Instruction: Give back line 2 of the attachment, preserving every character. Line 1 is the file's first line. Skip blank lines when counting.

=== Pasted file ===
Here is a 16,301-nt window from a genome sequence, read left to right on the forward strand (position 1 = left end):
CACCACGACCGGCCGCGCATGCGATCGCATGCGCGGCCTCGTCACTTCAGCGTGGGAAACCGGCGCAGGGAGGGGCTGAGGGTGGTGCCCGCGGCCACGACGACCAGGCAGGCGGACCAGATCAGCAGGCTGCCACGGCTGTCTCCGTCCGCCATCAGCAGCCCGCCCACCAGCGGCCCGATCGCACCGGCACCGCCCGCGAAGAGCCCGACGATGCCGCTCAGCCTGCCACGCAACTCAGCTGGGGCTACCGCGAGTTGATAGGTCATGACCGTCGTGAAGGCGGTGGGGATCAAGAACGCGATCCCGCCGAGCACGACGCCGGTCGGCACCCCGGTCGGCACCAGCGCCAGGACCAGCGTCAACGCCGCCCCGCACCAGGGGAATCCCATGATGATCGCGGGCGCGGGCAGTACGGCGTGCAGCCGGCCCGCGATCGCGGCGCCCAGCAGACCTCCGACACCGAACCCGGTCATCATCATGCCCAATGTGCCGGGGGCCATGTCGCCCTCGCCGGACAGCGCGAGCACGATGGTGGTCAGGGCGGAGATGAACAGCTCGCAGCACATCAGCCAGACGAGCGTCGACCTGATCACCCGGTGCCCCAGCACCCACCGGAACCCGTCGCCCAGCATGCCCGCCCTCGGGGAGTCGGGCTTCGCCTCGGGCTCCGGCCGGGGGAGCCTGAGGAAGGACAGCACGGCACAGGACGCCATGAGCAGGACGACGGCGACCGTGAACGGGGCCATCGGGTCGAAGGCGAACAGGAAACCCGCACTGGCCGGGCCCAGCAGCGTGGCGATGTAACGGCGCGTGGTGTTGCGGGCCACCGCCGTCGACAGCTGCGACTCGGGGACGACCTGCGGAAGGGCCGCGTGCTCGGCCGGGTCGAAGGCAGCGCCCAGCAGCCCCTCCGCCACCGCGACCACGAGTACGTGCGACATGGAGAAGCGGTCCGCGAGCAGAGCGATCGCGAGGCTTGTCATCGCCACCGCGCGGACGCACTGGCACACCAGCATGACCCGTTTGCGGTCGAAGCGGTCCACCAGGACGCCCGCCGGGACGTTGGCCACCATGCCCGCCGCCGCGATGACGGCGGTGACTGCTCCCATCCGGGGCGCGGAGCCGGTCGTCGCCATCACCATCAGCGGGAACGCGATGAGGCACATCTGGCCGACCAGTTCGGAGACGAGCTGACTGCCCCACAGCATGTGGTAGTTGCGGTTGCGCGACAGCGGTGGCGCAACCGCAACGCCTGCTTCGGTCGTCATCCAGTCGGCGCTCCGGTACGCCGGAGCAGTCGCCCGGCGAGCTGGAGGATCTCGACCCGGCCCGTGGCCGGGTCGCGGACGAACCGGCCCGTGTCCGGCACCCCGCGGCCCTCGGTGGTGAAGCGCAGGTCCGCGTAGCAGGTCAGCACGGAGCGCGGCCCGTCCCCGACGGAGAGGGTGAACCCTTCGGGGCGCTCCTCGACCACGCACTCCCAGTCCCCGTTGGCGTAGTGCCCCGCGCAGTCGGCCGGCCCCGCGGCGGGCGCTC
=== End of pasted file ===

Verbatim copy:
CACCACGACCGGCCGCGCATGCGATCGCATGCGCGGCCTCGTCACTTCAGCGTGGGAAACCGGCGCAGGGAGGGGCTGAGGGTGGTGCCCGCGGCCACGACGACCAGGCAGGCGGACCAGATCAGCAGGCTGCCACGGCTGTCTCCGTCCGCCATCAGCAGCCCGCCCACCAGCGGCCCGATCGCACCGGCACCGCCCGCGAAGAGCCCGACGATGCCGCTCAGCCTGCCACGCAACTCAGCTGGGGCTACCGCGAGTTGATAGGTCATGACCGTCGTGAAGGCGGTGGGGATCAAGAACGCGATCCCGCCGAGCACGACGCCGGTCGGCACCCCGGTCGGCACCAGCGCCAGGACCAGCGTCAACGCCGCCCCGCACCAGGGGAATCCCATGATGATCGCGGGCGCGGGCAGTACGGCGTGCAGCCGGCCCGCGATCGCGGCGCCCAGCAGACCTCCGACACCGAACCCGGTCATCATCATGCCCAATGTGCCGGGGGCCATGTCGCCCTCGCCGGACAGCGCGAGCACGATGGTGGTCAGGGCGGAGATGAACAGCTCGCAGCACATCAGCCAGACGAGCGTCGACCTGATCACCCGGTGCCCCAGCACCCACCGGAACCCGTCGCCCAGCATGCCCGCCCTCGGGGAGTCGGGCTTCGCCTCGGGCTCCGGCCGGGGGAGCCTGAGGAAGGACAGCACGGCACAGGACGCCATGAGCAGGACGACGGCGACCGTGAACGGGGCCATCGGGTCGAAGGCGAACAGGAAACCCGCACTGGCCGGGCCCAGCAGCGTGGCGATGTAACGGCGCGTGGTGTTGCGGGCCACCGCCGTCGACAGCTGCGACTCGGGGACGACCTGCGGAAGGGCCGCGTGCTCGGCCGGGTCGAAGGCAGCGCCCAGCAGCCCCTCCGCCACCGCGACCACGAGTACGTGCGACATGGAGAAGCGGTCCGCGAGCAGAGCGATCGCGAGGCTTGTCATCGCCACCGCGCGGACGCACTGGCACACCAGCATGACCCGTTTGCGGTCGAAGCGGTCCACCAGGACGCCCGCCGGGACGTTGGCCACCATGCCCGCCGCCGCGATGACGGCGGTGACTGCTCCCATCCGGGGCGCGGAGCCGGTCGTCGCCATCACCATCAGCGGGAACGCGATGAGGCACATCTGGCCGACCAGTTCGGAGACGAGCTGACTGCCCCACAGCATGTGGTAGTTGCGGTTGCGCGACAGCGGTGGCGCAACCGCAACGCCTGCTTCGGTCGTCATCCAGTCGGCGCTCCGGTACGCCGGAGCAGTCGCCCGGCGAGCTGGAGGATCTCGACCCGGCCCGTGGCCGGGTCGCGGACGAACCGGCCCGTGTCCGGCACCCCGCGGCCCTCGGTGGTGAAGCGCAGGTCCGCGTAGCAGGTCAGCACGGAGCGCGGCCCGTCCCCGACGGAGAGGGTGAACCCTTCGGGGCGCTCCTCGACCACGCACTCCCAGTCCCCGTTGGCGTAGTGCCCCGCGCAGTCGGCCGGCCCCGCGGCGGGCGCTC